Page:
The cowardly attack on the French satire magazine 'Charlie Hebdo' saw a wave of sympathy and disgust all over the world condemning the attack. 'Je suis Charlie' became the hashtag for this condemnation. This attack is deemed as an attack on human values and the freedom of speech. (Read: Charlie Hebdo and Rise of Right to be Offended).
One article on the topic drew my attention. Published today (11st Jan, 2015) in Times of India, the article is titled 'Why Paris is Even More Shocking Than Peshawar'. The main point of the article is - "The mowing down of schoolchildren was blood-curdling, but random. At Charlie Hebdo, the dead were chosen by name, and chosen expressly because they were a symbol of freedom".
The attack on the weekly is definitely cowardly and deplorable. But I think it can't compare to the brutality of what happened in Peshawar where 132 schoolchildren were massacred in a public school. Or, even to the brutality of the massacre of 2000 people by Boko Haram in Nigeria.
Even if we neglect numbers and think only in philosophical terms, Paris attack is nowhere as deplorable as the Peshawar and Nigeria massacres.
Because, the team at Charlie Hebdo knew what they were doing. They were fighting religious fundamentalism (not just Islamic variety). Check these cartoons that drew the Islamic ire. They do not mock Islam. They mock the all shades of religious fundamentalism - Islamic, Christian or Jewish. Therefore, in principle, Charlie Hebdo was at war with such fundamentalists.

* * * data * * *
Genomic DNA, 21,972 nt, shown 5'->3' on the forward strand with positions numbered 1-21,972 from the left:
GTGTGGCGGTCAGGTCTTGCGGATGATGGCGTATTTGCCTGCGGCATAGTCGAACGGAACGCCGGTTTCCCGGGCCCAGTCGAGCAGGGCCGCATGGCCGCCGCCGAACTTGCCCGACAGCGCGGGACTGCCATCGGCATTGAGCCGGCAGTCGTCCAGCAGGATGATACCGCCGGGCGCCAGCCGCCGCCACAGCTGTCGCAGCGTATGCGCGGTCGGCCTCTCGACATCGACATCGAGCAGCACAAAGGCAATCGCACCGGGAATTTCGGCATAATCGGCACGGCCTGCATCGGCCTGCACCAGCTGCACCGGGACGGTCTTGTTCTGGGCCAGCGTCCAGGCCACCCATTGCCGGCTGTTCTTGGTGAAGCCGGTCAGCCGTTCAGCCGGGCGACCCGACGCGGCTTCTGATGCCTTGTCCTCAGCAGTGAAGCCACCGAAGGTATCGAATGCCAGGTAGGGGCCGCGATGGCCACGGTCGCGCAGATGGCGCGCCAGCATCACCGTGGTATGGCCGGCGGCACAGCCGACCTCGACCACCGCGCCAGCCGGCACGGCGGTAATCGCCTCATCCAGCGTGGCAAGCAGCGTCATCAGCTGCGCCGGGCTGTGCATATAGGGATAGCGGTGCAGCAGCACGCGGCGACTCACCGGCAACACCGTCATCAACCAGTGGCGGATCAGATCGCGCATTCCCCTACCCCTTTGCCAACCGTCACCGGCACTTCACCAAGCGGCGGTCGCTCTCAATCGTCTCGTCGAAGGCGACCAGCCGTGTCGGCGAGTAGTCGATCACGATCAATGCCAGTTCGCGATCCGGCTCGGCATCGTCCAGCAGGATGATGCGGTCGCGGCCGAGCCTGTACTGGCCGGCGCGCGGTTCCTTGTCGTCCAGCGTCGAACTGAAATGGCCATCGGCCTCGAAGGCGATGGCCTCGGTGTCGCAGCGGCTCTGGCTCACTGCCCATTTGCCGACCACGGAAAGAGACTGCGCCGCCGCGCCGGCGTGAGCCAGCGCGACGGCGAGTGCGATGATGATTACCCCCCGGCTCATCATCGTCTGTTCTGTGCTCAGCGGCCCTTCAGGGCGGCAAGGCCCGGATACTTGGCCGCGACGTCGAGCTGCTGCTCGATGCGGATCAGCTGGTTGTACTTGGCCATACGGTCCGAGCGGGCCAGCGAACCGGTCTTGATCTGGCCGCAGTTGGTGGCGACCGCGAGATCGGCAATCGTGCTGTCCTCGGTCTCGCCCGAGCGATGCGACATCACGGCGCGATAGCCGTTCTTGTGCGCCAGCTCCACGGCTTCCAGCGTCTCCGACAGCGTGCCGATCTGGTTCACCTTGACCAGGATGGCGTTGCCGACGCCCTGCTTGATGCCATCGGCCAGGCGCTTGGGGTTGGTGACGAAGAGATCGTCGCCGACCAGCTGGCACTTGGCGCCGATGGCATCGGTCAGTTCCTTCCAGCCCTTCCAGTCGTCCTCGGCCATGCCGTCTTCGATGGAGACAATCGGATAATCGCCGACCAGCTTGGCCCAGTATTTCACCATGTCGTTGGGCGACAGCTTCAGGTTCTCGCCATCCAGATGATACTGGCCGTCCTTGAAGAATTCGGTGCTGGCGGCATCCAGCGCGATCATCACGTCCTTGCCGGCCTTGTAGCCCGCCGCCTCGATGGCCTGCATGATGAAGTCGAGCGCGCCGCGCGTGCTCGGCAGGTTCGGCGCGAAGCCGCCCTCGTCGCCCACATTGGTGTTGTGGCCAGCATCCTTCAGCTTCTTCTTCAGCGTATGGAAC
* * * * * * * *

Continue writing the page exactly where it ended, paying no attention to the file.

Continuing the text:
So, one can argue that to Charlie Hebdo's literary attacks on the fundamentalists, the fundamentalists retaliated with guns. Not judging anything here.
Peshawar and Nigerian Massacres
Can same be said about what happened in Peshawar and in Nigeria? Whose war was that? Was it even a fair war? Those who lost their lives – were those even the players in the war?
The answers are NO.
|Boko Haram Killings in Nigeria (Via @ianbremmer)|
The attacks were random (or not). The attacks were caused to inflict pain and terror. The attacks targetted the softest sections - who were not even at war with the attackers.
So, while I sympathize with all those affected by the Charlie Hebdo attack, I am more shocked by what happened in Peshawar and Nigeria. Peshawar and Nigeria make me think that the world is not a safe place. It makes me worried about my daughter. It is frightening.
So, I must say this - Je Ne Suis Pas Charlie. Désolé. Je suis Mubeen.